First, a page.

“The rarest commodity that MetaScale offers is Sears' experience in bringing mainframe data into the Hadoop world. Old-school Cobol programmers at Sears were initially Hadoop skeptics, Shelley says, but many turned out to be eager and highly skilled adopters of the Pig language for running MapReduce jobs on Hadoop. Tasks that required 3,000 to 5,000 lines of Cobol can be reproduced with a few hundred lines of Pig, he says. The company learned how to load data from IMS (mainframe) databases into Hadoop and bring result sets back into mainframe apps. That's not trivial work because it involves a variety of compressed data format transformations, and packing and unpacking of data.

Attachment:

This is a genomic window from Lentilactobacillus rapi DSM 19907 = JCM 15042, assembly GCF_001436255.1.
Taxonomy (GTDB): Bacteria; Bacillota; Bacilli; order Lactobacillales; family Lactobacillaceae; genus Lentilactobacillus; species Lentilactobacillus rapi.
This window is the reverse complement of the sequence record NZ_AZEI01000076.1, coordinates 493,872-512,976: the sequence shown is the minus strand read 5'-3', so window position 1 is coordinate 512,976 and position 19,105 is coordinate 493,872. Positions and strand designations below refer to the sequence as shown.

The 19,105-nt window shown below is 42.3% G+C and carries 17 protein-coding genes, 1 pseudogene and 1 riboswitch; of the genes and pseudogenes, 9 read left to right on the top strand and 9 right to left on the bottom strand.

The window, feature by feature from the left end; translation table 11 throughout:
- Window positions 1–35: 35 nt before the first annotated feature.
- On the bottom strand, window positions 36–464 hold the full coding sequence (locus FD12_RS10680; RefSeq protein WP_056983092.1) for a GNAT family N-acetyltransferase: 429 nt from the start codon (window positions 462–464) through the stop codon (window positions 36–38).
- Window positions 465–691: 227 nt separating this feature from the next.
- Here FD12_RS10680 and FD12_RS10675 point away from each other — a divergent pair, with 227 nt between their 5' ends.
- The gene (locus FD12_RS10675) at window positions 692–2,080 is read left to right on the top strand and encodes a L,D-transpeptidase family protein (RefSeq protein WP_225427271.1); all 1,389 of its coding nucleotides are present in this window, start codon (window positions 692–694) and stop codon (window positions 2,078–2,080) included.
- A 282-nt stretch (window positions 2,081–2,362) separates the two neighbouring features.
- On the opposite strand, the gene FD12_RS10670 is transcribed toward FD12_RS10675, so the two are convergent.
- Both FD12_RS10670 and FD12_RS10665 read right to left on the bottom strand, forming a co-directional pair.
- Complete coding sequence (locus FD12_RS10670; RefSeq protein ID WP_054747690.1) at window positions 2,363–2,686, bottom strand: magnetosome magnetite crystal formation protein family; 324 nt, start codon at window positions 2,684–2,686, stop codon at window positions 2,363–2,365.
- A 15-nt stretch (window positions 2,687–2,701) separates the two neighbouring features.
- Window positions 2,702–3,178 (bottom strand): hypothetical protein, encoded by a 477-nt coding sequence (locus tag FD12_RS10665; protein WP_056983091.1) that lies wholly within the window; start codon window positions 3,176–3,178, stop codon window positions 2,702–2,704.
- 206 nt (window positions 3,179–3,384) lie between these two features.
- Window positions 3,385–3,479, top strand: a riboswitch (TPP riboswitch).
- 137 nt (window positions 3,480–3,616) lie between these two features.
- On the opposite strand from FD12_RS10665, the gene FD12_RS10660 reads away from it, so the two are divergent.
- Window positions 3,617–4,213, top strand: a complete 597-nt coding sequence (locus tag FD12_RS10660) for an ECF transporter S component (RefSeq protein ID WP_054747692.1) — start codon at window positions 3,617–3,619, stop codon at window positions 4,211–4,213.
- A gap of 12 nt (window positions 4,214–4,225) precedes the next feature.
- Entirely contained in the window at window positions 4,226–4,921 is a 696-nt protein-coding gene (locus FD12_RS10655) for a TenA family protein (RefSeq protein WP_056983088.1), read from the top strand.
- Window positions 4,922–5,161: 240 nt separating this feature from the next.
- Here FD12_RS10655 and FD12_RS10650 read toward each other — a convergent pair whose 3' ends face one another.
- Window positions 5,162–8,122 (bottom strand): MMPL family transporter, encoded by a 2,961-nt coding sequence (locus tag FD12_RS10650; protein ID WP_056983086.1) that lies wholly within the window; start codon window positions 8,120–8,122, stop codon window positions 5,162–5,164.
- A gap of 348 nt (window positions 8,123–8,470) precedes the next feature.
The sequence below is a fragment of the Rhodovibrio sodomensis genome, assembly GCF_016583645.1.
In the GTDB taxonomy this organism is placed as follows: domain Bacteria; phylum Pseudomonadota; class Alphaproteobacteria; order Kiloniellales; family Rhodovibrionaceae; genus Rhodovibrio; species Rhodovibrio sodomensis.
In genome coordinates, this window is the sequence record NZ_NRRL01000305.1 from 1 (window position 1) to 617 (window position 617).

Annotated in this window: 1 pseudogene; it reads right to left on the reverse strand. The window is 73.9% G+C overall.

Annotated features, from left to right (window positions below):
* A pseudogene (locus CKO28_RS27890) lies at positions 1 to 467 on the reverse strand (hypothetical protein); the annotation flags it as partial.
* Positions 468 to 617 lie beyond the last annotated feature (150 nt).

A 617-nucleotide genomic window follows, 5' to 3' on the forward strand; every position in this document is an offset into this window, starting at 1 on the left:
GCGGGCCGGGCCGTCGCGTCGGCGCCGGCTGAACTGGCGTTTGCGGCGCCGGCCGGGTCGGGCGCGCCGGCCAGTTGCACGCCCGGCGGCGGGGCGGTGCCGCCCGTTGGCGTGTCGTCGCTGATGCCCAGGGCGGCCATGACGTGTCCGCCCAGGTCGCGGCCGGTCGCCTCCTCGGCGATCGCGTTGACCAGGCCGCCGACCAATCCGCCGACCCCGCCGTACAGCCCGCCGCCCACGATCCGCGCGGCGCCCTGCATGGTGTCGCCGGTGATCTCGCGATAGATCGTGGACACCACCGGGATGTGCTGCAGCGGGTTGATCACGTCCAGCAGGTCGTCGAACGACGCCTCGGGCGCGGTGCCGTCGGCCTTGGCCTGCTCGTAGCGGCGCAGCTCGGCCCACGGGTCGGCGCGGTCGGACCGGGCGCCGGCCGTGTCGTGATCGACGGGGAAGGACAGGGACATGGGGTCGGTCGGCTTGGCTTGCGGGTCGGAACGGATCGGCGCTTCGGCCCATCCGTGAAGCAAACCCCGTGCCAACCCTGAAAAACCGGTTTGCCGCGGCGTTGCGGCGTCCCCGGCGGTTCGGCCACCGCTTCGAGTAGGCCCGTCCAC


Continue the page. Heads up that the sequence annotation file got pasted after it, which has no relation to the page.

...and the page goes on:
MetaScale's business model is to run Hadoop clusters for other companies as a subscription cloud service in Sears' data center. Or Sears will remotely manage clusters in a customer's data center, a setup that two early customers, one in healthcare and the other in financial services, both want for regulatory reasons. Monthly fees are based on the volume of terabytes supported, and customers can buy out deployments if they want to take them over and run them themselves.”